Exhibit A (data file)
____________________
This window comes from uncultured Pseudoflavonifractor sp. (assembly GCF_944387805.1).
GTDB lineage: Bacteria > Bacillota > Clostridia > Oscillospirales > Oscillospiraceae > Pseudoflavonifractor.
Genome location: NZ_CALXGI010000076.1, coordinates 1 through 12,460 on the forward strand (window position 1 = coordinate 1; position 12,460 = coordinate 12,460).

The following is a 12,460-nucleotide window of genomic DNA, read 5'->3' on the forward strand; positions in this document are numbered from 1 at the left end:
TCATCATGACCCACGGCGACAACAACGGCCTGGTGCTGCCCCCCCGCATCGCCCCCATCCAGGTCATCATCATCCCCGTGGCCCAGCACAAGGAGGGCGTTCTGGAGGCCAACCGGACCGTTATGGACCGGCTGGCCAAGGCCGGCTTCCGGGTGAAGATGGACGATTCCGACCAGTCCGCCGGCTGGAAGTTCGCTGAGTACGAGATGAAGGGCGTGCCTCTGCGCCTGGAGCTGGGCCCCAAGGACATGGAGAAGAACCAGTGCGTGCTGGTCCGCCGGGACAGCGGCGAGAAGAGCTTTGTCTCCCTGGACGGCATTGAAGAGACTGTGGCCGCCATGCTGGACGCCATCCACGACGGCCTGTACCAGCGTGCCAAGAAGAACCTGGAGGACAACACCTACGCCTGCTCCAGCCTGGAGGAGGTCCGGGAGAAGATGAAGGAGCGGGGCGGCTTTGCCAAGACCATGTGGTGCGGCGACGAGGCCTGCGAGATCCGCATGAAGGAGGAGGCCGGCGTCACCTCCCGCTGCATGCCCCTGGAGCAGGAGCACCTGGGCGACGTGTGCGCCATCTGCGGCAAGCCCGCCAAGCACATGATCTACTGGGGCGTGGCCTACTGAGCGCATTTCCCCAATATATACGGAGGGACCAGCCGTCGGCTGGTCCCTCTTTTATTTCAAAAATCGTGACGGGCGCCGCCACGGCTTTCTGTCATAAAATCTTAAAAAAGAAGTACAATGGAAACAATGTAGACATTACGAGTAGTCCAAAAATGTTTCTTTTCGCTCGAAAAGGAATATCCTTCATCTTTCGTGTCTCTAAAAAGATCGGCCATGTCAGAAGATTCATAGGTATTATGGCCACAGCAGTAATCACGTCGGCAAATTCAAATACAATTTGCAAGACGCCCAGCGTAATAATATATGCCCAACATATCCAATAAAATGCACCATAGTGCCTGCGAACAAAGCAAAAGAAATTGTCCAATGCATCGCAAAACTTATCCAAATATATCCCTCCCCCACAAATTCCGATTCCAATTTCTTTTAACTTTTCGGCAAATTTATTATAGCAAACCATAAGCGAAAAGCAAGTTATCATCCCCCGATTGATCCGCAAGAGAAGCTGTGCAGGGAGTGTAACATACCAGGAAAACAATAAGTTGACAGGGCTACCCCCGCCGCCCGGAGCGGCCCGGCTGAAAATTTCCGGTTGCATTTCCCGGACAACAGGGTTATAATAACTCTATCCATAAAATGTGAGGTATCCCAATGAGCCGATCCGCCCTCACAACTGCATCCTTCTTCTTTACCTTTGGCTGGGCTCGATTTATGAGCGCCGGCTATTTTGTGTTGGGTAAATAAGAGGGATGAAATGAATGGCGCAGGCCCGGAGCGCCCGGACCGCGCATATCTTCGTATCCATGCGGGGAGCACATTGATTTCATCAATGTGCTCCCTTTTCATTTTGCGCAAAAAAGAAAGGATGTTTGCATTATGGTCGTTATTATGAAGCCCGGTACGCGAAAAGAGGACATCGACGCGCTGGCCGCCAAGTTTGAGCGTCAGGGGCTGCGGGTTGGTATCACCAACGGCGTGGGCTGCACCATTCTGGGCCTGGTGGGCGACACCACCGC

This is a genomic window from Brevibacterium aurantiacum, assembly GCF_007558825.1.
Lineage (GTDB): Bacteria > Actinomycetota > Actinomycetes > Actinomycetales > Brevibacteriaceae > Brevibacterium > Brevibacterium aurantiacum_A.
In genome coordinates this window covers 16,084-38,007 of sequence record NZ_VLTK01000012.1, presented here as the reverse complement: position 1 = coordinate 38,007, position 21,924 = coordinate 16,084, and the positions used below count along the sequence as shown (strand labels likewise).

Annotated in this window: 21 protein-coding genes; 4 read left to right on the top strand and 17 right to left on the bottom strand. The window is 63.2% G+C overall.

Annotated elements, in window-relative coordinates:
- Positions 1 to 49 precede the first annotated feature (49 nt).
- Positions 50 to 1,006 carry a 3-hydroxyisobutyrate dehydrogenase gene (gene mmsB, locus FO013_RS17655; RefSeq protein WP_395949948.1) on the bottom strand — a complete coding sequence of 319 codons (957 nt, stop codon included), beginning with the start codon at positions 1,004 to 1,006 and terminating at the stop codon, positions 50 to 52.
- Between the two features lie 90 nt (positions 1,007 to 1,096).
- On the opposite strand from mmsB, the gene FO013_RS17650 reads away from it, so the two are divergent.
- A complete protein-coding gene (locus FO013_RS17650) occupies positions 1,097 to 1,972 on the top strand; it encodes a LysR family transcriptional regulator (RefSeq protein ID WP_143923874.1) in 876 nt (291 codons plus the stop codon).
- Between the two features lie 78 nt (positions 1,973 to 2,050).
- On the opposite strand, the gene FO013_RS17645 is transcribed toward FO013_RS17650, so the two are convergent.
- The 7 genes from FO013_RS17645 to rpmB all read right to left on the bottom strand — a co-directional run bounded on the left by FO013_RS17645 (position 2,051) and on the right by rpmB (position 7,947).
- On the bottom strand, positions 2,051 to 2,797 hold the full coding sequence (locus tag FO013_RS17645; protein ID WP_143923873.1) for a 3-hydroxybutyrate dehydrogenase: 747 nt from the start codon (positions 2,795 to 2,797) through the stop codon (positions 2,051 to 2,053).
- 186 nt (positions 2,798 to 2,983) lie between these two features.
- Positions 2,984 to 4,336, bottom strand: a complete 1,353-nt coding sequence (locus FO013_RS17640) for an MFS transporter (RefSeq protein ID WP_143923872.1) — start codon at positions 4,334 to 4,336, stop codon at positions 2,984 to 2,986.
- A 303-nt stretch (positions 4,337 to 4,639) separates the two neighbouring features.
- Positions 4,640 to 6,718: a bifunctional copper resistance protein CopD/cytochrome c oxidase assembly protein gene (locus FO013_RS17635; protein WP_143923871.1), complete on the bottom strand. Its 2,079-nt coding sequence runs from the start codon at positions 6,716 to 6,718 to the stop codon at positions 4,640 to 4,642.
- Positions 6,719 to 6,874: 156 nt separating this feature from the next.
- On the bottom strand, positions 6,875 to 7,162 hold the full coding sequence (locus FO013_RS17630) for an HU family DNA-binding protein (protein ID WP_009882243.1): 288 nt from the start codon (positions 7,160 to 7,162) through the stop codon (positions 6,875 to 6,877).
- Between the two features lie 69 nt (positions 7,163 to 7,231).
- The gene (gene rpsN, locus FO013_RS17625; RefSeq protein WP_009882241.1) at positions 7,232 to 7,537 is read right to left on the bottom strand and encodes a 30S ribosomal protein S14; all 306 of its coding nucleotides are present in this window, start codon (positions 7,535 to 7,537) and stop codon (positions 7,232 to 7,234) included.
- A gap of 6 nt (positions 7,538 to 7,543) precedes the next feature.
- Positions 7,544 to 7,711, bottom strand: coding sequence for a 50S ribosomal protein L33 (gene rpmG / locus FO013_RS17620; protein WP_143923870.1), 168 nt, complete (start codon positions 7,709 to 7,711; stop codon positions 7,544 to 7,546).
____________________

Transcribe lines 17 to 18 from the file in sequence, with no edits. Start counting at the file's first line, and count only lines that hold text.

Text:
- On the opposite strand, the gene FO013_RS17645 is transcribed toward FO013_RS17650, so the two are convergent.
- The 7 genes from FO013_RS17645 to rpmB all read right to left on the bottom strand — a co-directional run bounded on the left by FO013_RS17645 (position 2,051) and on the right by rpmB (position 7,947).